Gregory Pardlo on the Psychology of Tennis, Historical Omissions, and Wanting to Be an Architect


Gregory Pardlo’s poetry collection Spectral Evidence is available today from Knopf, so we asked him a few questions about his readers, when he writes, and his favorite book to recommend to others.

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Who do you most wish would read your book? (your boss, your childhood bully, etc.)

Maybe someone in the NYC Parks Dept. will pick up my book and stumble across the little tricked-out villanelle about the Lafayette monument in Prospect Park, Brooklyn. The monument features Lafayette, his horse, and an unnamed black man whom many believe to be James Armistead Lafayette, a hero of the Revolutionary War.

It’s been a few years since I visited that monument. Maybe the omission has been corrected already, but it is painful to imagine the good people of Brooklyn trooping past the image of the rightly-celebrated Marquise de Lafayette and this other guy, unidentified and random as a lawn jockey, holding the reins of Lafayette’s horse.

It’s bad enough that wealthy people in early America, when commissioning portraits of themselves and their families, liked to include anonymized black people as testaments to their wealth and power. It’s troubling to think that a public memorial would be allowed to do that today—with a Revolutionary War hero, no less. Maybe someone in the Parks Dept. will agree and affix a plaque to Lafayette’s monument elaborating this history.

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What do you always want to talk about in interviews but never get to?

The First Amendment, cancel culture, fascism, academic freedom, Palestine, COINTELPRO, structural racism, environmental justice, Sudan, reparations, reproductive rights, meritocracy, fragility, the NYC public school system, evangelicals, Cuba, Drag Queen Story Hour, and, you know, that other thing.

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Which non-literary piece of culture—film, tv show, painting, song—could you not imagine your life without?

I could not imagine my life without tennis. I’m constantly amazed at how well I can imagine myself playing, and how well my subconscious mind thwarts that execution. That all of this gets worked out in the presence of someone else who is caught up in the very same internal conflict—this is what makes tennis sublime.

Ultimately, tennis is theory of mind. The ball is a projection of our vain attempts to escape the subconscious, to get outside our heads. The ball materializes as a thing in itself only where its location is most disputed—it’s on the line! It’s outside the box! Otherwise, the ball is little more than a metronomic backbeat punctuating the players’ struggles to capture their equally elusive sense of being.

Sometimes, I find myself watching grainy old footage of famous matches on my laptop where the ball itself is barely visible. The players look like two cats chasing a laser dot aimed by their opponent. But it doesn’t deter me. The dance is the thing.

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What is your favorite way to procrastinate when you are meant to be writing?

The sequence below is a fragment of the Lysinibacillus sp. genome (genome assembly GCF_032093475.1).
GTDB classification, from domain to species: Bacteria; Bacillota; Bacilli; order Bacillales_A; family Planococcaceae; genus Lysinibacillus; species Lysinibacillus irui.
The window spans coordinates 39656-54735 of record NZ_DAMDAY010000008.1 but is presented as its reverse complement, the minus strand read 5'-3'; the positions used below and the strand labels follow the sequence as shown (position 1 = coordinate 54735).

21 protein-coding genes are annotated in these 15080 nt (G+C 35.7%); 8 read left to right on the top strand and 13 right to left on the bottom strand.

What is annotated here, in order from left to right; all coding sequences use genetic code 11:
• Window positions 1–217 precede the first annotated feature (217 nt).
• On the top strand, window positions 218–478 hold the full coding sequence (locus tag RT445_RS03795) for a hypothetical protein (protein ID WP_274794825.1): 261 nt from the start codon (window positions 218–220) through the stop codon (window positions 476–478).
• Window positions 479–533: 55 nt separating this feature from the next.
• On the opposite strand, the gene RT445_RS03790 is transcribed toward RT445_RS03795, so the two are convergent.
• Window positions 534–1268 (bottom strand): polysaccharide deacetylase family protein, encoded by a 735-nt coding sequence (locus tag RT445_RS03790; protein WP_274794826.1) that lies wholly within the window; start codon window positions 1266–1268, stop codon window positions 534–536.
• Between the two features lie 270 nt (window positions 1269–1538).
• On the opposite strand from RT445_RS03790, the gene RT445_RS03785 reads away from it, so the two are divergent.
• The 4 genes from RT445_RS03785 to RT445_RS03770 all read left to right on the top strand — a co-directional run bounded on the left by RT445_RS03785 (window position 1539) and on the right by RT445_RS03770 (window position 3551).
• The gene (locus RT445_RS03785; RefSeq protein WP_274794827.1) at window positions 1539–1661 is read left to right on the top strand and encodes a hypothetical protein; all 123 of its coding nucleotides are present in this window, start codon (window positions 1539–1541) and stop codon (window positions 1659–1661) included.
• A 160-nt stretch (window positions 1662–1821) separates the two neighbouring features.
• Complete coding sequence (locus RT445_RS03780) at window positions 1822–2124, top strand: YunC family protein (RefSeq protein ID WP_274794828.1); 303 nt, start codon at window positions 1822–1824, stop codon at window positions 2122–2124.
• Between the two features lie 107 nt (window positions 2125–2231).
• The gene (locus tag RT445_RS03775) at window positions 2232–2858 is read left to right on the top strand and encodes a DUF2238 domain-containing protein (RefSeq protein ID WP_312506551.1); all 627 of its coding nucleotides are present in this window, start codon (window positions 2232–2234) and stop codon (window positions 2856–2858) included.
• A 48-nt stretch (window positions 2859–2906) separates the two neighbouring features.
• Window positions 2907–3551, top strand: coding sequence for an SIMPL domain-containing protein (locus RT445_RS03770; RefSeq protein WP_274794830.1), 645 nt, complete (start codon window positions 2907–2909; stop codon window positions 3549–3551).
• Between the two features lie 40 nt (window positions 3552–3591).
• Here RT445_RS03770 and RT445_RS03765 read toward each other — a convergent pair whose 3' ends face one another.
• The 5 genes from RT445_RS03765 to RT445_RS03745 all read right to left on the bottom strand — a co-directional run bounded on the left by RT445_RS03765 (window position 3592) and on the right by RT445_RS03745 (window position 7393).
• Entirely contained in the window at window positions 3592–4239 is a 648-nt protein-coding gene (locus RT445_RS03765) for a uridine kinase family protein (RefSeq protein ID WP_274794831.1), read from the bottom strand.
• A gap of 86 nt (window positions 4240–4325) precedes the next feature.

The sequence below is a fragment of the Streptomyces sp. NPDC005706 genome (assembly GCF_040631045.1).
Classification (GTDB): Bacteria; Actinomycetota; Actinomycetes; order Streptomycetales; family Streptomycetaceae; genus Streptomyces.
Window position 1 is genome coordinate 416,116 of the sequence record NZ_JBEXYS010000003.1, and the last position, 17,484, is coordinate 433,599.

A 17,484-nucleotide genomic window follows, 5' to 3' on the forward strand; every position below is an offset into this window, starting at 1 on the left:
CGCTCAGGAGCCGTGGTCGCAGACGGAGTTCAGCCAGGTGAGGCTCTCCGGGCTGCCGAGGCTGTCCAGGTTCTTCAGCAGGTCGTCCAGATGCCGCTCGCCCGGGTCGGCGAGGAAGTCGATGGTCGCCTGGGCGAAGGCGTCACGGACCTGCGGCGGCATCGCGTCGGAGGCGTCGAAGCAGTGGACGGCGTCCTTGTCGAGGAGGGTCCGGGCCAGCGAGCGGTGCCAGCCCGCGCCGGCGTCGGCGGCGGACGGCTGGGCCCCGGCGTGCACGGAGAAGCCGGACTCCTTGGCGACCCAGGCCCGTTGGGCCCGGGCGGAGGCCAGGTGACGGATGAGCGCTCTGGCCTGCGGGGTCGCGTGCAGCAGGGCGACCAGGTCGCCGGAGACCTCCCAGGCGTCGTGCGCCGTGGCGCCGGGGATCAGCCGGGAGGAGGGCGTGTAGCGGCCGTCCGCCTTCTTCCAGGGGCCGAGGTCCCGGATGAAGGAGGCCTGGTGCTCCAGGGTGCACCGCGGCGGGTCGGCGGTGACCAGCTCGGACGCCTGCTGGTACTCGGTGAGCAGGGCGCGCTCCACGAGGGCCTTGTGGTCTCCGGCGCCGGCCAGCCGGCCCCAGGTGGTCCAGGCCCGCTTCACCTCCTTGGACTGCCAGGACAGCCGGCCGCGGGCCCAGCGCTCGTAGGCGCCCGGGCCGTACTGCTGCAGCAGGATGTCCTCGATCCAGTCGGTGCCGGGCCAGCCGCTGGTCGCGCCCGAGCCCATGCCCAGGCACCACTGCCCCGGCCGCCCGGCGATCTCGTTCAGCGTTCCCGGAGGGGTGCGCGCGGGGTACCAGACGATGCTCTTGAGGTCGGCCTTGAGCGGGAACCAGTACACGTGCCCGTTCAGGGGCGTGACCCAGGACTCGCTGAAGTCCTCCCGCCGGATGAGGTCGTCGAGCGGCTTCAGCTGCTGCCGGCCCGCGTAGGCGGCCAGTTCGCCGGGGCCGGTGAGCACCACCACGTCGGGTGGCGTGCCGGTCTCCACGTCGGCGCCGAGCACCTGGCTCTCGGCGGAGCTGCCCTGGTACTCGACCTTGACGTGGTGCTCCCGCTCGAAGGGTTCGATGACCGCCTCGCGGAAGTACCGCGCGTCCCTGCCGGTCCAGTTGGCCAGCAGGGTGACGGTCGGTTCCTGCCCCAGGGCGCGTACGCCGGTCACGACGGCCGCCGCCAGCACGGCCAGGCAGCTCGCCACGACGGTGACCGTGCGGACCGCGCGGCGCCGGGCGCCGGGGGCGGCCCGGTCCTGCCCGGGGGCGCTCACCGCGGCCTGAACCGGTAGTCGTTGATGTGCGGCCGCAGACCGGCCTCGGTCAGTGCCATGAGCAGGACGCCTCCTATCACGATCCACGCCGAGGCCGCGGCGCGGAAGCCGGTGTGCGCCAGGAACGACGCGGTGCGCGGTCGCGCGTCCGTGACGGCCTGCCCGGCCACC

I write an inordinate number of blurbs and letters of recommendation. I serve on countless juries, committees and advisory boards. I tell myself that silently martyring myself to the advocacy of others is a calling more noble than making my own work. The truth is, this “giving back” is less altruism than it is a way of managing guilt for good fortune I’m not so sure I deserve.

If our paths cross, dear reader, I may offer to perform some service for you. Even if it is to read your uncle’s memoir or write limericks with your kid’s third grade class during their poetry unit, please do not enable this weak old man by accepting.

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If you weren’t a writer, what would you do instead?

If I had another career left in me, I’d be an architect. As a kid, I liked to draw my dream houses. The houses always had a stream or some internal waterway allowing inhabitants to swim or tube or kayak from one part of the house to another. In true mid century fashion, naturally, my houses were all split-level, and they often had a slide or Batman pole in addition to elevators that would serpentine their way to different elevations. There were stairs, too, in case of a fire emergency.

In first grade, I had a pet hamster named Maximillian. Max I & Max II. He was one hamster who inhabited two bodies. When Max’s first host-body died, my parents reincarnated him in another hamster body. Anyway, along with Max, came my passion for Habitrail units. I wanted Max to be able to explore the most stimulating environments. Contained if not pseudo-freedom. The result was a kind of domestic sprawl that I only now realize made a deep impression on my aesthetic sensibility.

The dream houses I later drew were distinguished less by the quality of habitation they inspired, and more by the ease of circulation they facilitated. I think this interest turns up again in my penchant for the discursive long poem. It might be why Whitman and Campbell McGrath’s long poems, for example, made such an impression on me. I still dream of being an architect. My next book might be architecture-themed.

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Spectral Evidence by Gregory Pardlo is available via Knopf.



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